ECB likely to keep rates on hold at next meeting

Updated 07 January 2013
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ECB likely to keep rates on hold at next meeting

FRANKFURT: The European Central Bank will usher in 2013 with steady interest rates at its first policy meeting this year to keep up the pressure on governments to solve the debt crisis, analysts predict.
With ECB interest rates currently at record lows and its latest anti-crisis weapon ready and primed for action, central bank chief Mario Draghi will not pass up the opportunity to insist once again that only governments can resolve the long-running crisis, economists said.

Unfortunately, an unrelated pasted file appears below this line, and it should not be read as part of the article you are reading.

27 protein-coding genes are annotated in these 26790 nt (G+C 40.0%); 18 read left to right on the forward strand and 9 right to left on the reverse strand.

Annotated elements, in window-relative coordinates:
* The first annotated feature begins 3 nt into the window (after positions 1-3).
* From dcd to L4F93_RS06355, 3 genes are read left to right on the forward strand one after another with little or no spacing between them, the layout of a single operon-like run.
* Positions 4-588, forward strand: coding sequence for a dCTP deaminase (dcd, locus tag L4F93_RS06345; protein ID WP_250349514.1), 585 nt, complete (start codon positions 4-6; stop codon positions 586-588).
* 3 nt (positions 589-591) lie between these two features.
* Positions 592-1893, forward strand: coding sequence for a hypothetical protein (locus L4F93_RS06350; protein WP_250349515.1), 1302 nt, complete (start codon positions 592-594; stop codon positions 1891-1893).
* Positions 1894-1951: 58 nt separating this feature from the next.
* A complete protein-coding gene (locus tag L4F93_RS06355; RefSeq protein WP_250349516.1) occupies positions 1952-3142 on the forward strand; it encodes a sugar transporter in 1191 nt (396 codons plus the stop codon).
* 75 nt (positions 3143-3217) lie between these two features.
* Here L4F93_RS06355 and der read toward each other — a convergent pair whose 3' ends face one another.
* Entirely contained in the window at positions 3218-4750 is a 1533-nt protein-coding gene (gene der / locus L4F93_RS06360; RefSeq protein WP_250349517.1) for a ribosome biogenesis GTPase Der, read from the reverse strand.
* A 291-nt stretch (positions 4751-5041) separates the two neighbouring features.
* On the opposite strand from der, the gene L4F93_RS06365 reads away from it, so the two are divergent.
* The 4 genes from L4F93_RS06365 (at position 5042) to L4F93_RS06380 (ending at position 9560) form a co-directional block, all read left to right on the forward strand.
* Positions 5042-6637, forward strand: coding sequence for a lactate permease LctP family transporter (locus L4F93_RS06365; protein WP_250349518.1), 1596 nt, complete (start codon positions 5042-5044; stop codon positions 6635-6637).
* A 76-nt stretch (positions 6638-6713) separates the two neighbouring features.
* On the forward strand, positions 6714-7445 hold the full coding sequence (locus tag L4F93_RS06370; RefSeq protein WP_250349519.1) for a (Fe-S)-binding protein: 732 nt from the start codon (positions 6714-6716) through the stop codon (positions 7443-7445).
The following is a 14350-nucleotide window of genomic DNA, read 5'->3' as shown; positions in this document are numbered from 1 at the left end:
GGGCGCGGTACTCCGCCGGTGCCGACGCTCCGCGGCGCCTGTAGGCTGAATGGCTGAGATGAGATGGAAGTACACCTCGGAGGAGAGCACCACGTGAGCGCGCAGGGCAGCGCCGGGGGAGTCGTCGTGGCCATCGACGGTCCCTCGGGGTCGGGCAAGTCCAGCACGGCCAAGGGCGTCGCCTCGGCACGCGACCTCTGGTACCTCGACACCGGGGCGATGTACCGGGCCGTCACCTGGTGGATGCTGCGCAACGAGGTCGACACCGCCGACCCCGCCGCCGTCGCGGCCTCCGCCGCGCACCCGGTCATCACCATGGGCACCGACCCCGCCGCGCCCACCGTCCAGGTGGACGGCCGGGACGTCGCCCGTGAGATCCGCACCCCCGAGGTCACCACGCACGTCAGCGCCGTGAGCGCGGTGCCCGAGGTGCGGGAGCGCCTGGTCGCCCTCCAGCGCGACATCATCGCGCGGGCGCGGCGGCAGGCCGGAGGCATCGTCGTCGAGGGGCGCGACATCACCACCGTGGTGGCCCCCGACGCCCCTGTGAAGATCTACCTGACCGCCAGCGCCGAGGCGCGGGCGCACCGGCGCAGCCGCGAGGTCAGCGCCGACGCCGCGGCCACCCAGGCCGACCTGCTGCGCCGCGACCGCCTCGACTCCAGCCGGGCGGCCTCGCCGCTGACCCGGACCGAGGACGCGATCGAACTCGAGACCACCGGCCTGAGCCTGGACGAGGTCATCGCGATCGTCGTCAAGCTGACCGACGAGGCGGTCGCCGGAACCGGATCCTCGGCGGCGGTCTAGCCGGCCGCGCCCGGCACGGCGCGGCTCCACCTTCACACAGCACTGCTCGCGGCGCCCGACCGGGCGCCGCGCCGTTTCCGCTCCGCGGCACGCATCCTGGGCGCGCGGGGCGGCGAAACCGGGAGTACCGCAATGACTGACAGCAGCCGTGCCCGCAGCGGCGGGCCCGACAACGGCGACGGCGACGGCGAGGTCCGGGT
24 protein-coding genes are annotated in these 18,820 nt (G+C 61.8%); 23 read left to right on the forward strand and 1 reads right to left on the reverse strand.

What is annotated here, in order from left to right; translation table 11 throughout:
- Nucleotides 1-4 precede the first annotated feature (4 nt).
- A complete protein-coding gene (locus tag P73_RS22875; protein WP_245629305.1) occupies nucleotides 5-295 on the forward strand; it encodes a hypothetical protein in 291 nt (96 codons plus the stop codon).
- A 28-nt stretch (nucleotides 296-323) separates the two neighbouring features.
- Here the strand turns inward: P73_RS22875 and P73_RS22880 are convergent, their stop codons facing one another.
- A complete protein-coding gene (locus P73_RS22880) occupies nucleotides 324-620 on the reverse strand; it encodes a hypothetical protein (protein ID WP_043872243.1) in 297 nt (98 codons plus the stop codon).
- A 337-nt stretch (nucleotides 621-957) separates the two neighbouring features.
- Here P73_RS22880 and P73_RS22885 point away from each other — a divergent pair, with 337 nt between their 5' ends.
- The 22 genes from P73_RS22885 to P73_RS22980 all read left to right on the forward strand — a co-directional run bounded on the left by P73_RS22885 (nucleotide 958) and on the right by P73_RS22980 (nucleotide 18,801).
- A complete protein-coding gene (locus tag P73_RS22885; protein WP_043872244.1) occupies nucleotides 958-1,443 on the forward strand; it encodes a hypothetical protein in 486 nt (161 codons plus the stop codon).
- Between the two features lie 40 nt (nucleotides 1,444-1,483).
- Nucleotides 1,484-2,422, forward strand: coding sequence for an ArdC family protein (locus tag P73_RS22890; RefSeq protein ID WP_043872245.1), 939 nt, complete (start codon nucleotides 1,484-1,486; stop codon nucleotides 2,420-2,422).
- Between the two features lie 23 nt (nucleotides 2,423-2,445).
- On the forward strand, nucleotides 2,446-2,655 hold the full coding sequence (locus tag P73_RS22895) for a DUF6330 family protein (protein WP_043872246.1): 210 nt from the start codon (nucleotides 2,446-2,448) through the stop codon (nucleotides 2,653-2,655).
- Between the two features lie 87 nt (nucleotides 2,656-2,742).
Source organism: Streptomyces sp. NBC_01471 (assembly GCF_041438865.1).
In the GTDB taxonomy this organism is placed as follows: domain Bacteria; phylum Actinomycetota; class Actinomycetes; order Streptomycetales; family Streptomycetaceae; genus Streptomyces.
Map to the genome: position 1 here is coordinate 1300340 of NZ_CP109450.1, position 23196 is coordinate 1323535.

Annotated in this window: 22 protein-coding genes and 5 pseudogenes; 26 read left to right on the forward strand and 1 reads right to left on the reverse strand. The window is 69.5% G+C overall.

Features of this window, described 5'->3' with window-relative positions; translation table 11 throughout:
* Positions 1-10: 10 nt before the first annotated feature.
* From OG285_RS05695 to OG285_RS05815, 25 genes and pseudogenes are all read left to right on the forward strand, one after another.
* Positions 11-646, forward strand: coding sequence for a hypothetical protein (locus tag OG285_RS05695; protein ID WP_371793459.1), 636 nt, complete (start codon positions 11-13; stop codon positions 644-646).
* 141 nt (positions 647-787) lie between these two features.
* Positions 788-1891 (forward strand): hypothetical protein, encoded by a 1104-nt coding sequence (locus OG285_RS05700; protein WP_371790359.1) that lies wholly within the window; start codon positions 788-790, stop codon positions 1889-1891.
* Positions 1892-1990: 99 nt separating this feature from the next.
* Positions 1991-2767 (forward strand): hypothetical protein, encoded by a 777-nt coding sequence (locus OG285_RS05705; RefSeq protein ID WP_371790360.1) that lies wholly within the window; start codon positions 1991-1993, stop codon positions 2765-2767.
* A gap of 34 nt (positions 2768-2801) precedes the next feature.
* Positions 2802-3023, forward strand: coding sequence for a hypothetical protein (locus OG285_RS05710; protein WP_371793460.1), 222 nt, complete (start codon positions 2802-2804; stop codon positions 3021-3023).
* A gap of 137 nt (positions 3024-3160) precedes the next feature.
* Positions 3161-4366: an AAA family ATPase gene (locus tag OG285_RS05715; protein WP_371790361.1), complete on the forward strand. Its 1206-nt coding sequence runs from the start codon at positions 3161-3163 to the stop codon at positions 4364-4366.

"Whilst a (rate) cut cannot be entirely ruled out, we do not expect the governing council to change interest rates at its meeting on Thursday," said Commerzbank economist Michael Schubert.
"On the one hand, ECB executive board members have tried to dampen rate cut speculation over recent weeks, and on the other, important sentiment indicators have increased once again," he said.
On Friday, the closely watched Purchasing Managers Index or PMI for the entire euro area hit a nine-month high, offering hope the single currency area could be moving out of its deep double-dip recession.
Recent data for Germany, Europe's biggest economy, have also come in better than expected.
And German Finance Minister Wolfgang Schaeuble even went so far as to say he believed the embattled euro zone was now past the peak of its three-year-long debt crisis.